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To be More Empathetic, Know Thyself

Developing sense of self may help individuals be more empathetic

Oct. 21, 2015

Story Contact(s):
Jesslyn Chew, ChewJ@missouri.edu

COLUMBIA, Mo. – Empathy, or the ability to identify with others’ feelings, often is considered an important relational skill. Previously, researchers had hypothesized that in order for individuals to be empathetic, they needed to be selfless. However, University of Missouri researchers found just the opposite: individuals who were more self-aware had higher levels of empathy.

Using MRI scans of individuals’ brains, the researchers found empathetic individuals had increased functioning in the part of their brains associated with their sense of self. Creating interventions that help individuals develop their sense of self may help them become more empathetic, the researchers said.

“Previously, we’ve found the less individuals focus on themselves, the more able they are to connect with a higher power and have a spiritual experience; we also found the less individuals focus on themselves, the more likely they are to be forgiving,” said Brick Johnstone, a neuropsychologist and professor of health psychology in the MU School of Health Professions. “In order to be forgiving, it may be important to focus less on the perceived wrong to the self. We thought the same would be true for empathy – if individuals focus less on themselves, they’ll be able to focus more on others and be more empathetic. However, we found exactly the opposite. This is one instance when being more self-focused is related to virtuous behaviors.”

Johnstone and his colleagues gave 31 individuals with traumatic brain injury neuropsychological evaluations, and the participants answered questions about empathy. Twenty participants also received MRI scans of their brains. The researchers found individuals who were more empathetic appeared to have increased functioning in their right parietal lobe, which is the area of the brain associated with self-orientation. In previous research, Johnstone found that when this part of the brain has decreased functioning, individuals are less able to focus on themselves and are therefore more selfless. However, in the present study, increased functioning of the parts of the brain that focused on the self was associated with increased empathy. Additionally, greater empathy was associated with increased volume of the insular cortex, which perceives information about the internal states of the body, or self, Johnstone said.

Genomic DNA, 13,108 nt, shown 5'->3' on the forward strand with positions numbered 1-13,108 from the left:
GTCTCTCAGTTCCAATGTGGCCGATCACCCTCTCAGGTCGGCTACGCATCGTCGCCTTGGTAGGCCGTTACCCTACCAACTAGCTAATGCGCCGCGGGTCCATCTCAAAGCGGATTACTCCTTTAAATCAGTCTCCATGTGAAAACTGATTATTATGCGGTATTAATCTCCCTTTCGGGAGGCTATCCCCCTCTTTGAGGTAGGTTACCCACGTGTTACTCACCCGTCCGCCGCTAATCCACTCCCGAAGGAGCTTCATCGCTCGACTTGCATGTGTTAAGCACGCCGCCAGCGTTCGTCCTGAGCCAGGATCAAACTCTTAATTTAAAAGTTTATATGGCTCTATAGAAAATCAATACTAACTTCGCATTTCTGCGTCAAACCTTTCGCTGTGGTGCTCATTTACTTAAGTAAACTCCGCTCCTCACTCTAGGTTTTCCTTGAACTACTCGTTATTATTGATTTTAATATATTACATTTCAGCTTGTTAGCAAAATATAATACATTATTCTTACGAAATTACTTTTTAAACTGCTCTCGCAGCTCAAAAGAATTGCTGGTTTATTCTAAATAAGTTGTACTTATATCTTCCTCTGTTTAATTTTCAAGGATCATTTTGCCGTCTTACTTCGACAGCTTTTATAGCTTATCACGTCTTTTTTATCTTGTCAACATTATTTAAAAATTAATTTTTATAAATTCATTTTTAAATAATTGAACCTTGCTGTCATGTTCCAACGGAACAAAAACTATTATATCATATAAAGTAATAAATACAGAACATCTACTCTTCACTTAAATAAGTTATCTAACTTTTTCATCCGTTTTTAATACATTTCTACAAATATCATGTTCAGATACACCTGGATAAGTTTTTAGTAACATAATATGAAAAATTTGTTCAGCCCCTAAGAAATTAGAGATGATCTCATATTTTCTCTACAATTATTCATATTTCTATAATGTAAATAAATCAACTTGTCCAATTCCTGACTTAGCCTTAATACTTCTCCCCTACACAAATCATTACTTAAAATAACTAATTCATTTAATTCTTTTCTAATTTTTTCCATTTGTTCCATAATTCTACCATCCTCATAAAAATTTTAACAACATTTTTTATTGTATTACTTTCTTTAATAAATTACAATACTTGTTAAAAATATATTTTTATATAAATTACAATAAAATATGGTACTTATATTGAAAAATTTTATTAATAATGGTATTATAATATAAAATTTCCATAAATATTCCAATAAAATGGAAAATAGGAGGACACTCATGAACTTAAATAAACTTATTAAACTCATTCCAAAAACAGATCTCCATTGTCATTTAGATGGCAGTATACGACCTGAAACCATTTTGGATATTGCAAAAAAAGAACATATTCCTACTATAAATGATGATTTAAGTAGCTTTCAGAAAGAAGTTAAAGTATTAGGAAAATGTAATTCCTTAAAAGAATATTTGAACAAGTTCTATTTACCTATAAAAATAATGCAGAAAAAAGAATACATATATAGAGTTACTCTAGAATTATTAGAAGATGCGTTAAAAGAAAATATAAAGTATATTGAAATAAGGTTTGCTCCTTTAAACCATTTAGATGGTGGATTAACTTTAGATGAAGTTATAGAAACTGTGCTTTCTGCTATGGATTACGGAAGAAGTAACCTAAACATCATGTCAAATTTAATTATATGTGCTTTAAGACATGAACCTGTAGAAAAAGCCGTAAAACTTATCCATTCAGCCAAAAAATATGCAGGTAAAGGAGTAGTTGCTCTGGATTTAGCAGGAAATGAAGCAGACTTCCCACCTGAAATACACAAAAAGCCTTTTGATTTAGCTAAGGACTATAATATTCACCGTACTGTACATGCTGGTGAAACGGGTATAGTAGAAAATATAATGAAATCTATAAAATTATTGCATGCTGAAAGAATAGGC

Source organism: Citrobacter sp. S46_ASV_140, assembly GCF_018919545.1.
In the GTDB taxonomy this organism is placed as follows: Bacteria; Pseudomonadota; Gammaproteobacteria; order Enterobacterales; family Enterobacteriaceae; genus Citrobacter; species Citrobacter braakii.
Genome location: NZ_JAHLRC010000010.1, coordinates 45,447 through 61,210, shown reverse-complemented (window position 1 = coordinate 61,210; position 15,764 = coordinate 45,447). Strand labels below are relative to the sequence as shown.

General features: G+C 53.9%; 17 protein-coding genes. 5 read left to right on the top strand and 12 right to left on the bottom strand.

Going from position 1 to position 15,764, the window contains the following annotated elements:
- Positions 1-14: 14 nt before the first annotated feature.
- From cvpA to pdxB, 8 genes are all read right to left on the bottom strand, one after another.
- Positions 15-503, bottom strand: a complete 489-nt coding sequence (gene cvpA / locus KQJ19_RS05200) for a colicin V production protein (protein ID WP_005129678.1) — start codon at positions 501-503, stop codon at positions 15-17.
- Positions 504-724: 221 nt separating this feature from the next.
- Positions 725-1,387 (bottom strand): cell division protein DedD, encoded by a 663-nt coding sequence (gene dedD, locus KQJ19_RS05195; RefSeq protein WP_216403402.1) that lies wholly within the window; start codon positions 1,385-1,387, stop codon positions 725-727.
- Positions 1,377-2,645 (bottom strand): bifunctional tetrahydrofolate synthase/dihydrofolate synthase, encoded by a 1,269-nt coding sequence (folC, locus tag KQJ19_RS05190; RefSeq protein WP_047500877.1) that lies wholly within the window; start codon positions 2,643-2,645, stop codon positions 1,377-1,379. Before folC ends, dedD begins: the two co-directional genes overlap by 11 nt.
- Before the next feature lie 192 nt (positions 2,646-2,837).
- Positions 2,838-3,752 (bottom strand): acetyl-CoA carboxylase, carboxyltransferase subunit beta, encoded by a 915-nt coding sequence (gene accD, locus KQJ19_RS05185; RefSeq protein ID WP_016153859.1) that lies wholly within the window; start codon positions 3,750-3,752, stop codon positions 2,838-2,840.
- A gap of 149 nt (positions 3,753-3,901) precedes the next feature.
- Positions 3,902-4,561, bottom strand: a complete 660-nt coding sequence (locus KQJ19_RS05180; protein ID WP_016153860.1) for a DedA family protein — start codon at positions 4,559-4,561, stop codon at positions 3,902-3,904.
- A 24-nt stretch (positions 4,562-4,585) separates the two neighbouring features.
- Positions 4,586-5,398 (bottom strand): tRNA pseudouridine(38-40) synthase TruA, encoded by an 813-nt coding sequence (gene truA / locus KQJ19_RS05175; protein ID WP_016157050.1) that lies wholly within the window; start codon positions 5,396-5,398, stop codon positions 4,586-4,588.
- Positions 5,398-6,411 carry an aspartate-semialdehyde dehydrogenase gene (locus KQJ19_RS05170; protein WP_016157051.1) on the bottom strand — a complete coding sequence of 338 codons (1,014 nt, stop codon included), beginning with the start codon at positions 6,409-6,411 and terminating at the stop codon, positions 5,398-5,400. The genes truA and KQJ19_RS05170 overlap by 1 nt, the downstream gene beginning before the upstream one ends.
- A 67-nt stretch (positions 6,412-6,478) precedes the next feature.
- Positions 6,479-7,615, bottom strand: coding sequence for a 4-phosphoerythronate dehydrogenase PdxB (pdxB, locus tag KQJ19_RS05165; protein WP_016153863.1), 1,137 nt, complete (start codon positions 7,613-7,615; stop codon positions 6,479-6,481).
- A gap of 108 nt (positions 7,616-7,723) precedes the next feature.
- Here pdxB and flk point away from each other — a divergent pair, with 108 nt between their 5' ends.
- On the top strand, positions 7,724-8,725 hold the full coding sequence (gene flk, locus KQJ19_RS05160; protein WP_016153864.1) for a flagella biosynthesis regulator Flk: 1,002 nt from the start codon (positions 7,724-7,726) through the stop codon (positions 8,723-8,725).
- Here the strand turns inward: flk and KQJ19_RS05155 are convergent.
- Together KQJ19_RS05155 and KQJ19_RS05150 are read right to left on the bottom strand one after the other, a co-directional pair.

“One possible explanation, according to previous literature, is that individuals have to understand themselves before they can understand others’ situations and feel what others feel,” Johnstone said. “So it’s kind of like ‘I need to experience what you’re experiencing, and I can only do that if I have a strong sense of who I am.’ If individuals don’t have a strong sense of self, it’s hard for them to know what the other person is going through or be able to feel it.”

Empathy is a more complex process than the study conclusions suggest; the study provides a basis for future research on how self-orientation relates to empathy, Johnstone said.

Functional and structural indices of empathy: Evidence for self-orientation as a neuropsychological foundation of empathy,” was published this summer in Neuropsychology. MU co-authors from the College of Arts and Science included Dan Cohen, Bret Glass and Shawn Christ. Kirk Bryant, a postdoctoral fellow at West Virginia University, also contributed to the study.

Johnstone recently returned from Oxford University, where he spent the summer studying the intersection of science and religion. Prior to his time at Oxford, Johnstone completed a nine-month fellowship at the Center of Theological Inquiry in Princeton, New Jersey, where he explored religious experience and moral identity. Johnstone recently served as a contributing expert for a Centers for Disease Control and Prevention report, “Traumatic Brain Injury in the United States: Epidemiology and Rehabilitation,” which was presented to Congress.

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